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Soft Robotics Acquires an Electronic Skin - By : Hanen Hattab,

Soft Robotics Acquires an Electronic Skin


Hanen Hattab
Hanen Hattab Author profile
Hanen Hattab is a PhD student in Semiology at UQAM. Her research focuses on subversive and countercultural arts and design practices such as artistic vandalism, sabotage and cultural diversions in illustration, graphic arts and sculpture.

New electronic printed skin

Engineers are looking to avoid using rigid components to ensure robot flexibility and light weight. But motor structures and components like circuit boards and pressure control systems are rigid parts that present several constraints. Rigid materials could mean that the design may need to be changed, and reaching desired movements and speed may be prevented. A multidisciplinary team has created a solution that will lighten robots and optimize their interactions with humans and the environment.

It is an electronic skin that opens up new opportunities in soft robotics. The researchers who developed it are part of the Soft Robotics Research Center, Seoul National University’s Department of Physics and Astronomy, and the Korea Institute of Science and Technology’s Photoelectronic Hybrids Research Center.

Robot Control

The skin is made of two parts with distinct functions:

  • The first side has a touch sensor activated by contact;
  • The second part is removable and is actuated by the first part.

Its material and fragmented circuit makes it flexible, able to adapt to complex shapes and perform articular motions, like those of the hand.

Less than 1 mm thick, the device manufactured by the researchers weighs 0.8 g and is made of a series of integrated electronic circuit components with standard dimensions (<1.5 mm x 1.5 mm). A wireless communication system allows the skin to function as an internal control interface. Its compact structure is also reversible. This allows the design of flexible robots with a drive part that can move in several directions. The first part ensures wireless communication within the skin. The signal is functional at a distance of over 5 m. It controls four states and the built-in coding mechanism makes the communication signal noise-tolerant. The skin can cross into or work within very confined spaces, even smaller than its own surface, because it is able to shrink its different parts.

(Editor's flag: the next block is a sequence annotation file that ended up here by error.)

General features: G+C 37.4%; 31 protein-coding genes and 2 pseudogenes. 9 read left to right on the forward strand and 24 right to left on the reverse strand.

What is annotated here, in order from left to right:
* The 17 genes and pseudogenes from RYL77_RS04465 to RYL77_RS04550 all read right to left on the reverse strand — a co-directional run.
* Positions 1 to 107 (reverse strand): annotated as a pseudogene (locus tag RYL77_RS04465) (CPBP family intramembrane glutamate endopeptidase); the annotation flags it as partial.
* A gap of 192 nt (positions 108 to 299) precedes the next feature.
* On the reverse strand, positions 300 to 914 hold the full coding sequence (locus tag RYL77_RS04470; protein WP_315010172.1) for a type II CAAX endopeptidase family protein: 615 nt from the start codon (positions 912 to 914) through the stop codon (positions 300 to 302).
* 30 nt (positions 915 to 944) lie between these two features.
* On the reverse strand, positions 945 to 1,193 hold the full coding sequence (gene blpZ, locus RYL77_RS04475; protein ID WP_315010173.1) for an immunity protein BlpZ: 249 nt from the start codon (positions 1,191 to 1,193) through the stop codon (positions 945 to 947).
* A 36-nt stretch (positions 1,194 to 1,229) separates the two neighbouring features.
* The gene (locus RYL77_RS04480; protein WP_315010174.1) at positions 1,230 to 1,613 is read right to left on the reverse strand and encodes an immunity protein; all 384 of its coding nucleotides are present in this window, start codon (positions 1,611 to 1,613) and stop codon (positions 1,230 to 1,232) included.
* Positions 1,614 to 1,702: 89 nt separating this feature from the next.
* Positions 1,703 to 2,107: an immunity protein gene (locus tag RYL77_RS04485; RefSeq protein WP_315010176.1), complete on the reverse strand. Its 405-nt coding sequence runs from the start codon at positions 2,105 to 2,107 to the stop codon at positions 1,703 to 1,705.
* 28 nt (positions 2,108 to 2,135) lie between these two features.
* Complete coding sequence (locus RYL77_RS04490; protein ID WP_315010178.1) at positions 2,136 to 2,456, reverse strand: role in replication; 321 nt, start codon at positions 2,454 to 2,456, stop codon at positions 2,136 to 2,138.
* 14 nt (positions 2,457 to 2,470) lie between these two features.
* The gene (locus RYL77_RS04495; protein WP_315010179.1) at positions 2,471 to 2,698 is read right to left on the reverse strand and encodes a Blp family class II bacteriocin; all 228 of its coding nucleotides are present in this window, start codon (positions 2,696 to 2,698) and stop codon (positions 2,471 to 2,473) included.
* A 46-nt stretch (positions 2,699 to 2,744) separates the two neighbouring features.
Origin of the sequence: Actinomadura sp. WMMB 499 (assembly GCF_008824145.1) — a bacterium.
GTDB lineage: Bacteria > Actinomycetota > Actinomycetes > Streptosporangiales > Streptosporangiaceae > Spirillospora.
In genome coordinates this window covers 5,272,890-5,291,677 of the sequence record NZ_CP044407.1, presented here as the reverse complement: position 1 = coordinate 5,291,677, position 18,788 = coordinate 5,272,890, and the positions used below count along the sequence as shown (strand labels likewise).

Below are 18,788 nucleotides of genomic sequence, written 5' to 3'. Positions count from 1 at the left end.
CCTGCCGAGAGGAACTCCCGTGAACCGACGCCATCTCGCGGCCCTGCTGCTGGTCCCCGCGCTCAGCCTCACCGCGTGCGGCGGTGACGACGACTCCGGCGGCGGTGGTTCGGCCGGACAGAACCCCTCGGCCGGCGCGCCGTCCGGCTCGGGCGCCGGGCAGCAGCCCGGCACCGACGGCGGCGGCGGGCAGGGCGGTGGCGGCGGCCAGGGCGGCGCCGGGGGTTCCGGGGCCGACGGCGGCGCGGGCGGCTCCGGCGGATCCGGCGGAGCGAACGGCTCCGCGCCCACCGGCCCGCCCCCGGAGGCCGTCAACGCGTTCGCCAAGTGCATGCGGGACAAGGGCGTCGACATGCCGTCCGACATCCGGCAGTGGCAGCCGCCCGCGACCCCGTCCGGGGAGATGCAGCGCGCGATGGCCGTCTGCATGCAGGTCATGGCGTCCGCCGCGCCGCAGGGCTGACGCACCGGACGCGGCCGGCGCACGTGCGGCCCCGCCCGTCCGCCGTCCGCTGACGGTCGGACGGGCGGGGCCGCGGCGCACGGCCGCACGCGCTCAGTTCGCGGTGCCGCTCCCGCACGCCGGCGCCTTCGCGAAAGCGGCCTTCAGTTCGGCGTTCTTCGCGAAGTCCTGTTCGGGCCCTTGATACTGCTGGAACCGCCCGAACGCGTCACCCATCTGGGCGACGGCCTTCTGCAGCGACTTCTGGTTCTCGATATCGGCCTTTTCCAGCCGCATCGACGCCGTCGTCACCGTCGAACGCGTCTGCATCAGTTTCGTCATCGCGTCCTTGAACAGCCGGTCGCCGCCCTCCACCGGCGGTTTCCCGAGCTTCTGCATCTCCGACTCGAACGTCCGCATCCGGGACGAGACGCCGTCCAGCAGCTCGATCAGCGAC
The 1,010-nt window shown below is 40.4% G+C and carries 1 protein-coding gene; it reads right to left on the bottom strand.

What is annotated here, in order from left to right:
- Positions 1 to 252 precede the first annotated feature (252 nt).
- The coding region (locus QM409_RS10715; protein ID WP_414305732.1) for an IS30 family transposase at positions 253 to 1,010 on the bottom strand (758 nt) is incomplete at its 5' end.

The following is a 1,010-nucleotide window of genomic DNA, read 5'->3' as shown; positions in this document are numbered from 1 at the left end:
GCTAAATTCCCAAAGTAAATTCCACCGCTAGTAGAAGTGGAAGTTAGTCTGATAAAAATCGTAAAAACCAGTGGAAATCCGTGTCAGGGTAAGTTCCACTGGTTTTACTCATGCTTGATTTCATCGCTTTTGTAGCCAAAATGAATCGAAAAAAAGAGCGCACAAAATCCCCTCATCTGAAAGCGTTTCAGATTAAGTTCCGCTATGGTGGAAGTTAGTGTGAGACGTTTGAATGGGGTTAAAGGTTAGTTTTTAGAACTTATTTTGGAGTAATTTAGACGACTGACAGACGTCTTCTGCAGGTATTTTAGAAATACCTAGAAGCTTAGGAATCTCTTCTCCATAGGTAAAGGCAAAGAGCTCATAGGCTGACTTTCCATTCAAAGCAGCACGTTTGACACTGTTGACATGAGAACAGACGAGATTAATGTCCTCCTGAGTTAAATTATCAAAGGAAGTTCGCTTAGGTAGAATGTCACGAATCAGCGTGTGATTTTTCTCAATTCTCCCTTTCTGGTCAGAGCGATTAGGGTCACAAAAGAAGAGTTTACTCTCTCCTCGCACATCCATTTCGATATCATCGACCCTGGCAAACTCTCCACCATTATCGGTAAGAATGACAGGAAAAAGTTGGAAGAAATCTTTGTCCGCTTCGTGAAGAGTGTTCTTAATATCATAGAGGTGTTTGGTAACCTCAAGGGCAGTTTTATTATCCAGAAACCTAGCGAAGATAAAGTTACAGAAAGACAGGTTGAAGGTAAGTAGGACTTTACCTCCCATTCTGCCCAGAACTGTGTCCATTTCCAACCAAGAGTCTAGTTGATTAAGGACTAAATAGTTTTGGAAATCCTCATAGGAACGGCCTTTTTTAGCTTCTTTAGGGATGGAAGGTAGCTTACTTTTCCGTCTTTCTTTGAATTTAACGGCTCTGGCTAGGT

The following video shows how the robot can get into a bottle and move its parts.

Applications and Opportunities

The skin’s mechanical strength, its smooth and biocompatible surface, and its flexibility widen its application frameworks, including medical applications. It can be used in the design of biological signal monitors, textile sensors, displays and flexible robot controllers.

Tests have shown that the skin designed by the team can control another flexible robot without changing its movements.

The team is exploring the characteristics of electronic skin in order to design robots that can work and communicate with each other. They are studying a feedback system that includes actuators and sensors to allow flexible robots to move and communicate with each other more efficiently. This system will allow, for example, the flexible robot designed from this technology to detect human movement and provide assistance.

The study entitled “Electronic skins for soft, compact, reversible assembly of wirelessly activated fully soft robots” was published in the 18th issue of Science Robotics on May 30, 2018. It is co-authored by Junghwan Byun, Yoontaek Lee, Jaeyoung Yoon, Lee Byeongmoon1, Eunho Oh, Seungjun Chung, Takhee Lee, Kyu-Jin Cho, Jaeha Kim, and Yongtaek Hong.

Hanen Hattab

Author's profile

Hanen Hattab is a PhD student in Semiology at UQAM. Her research focuses on subversive and countercultural arts and design practices such as artistic vandalism, sabotage and cultural diversions in illustration, graphic arts and sculpture.

Author profile


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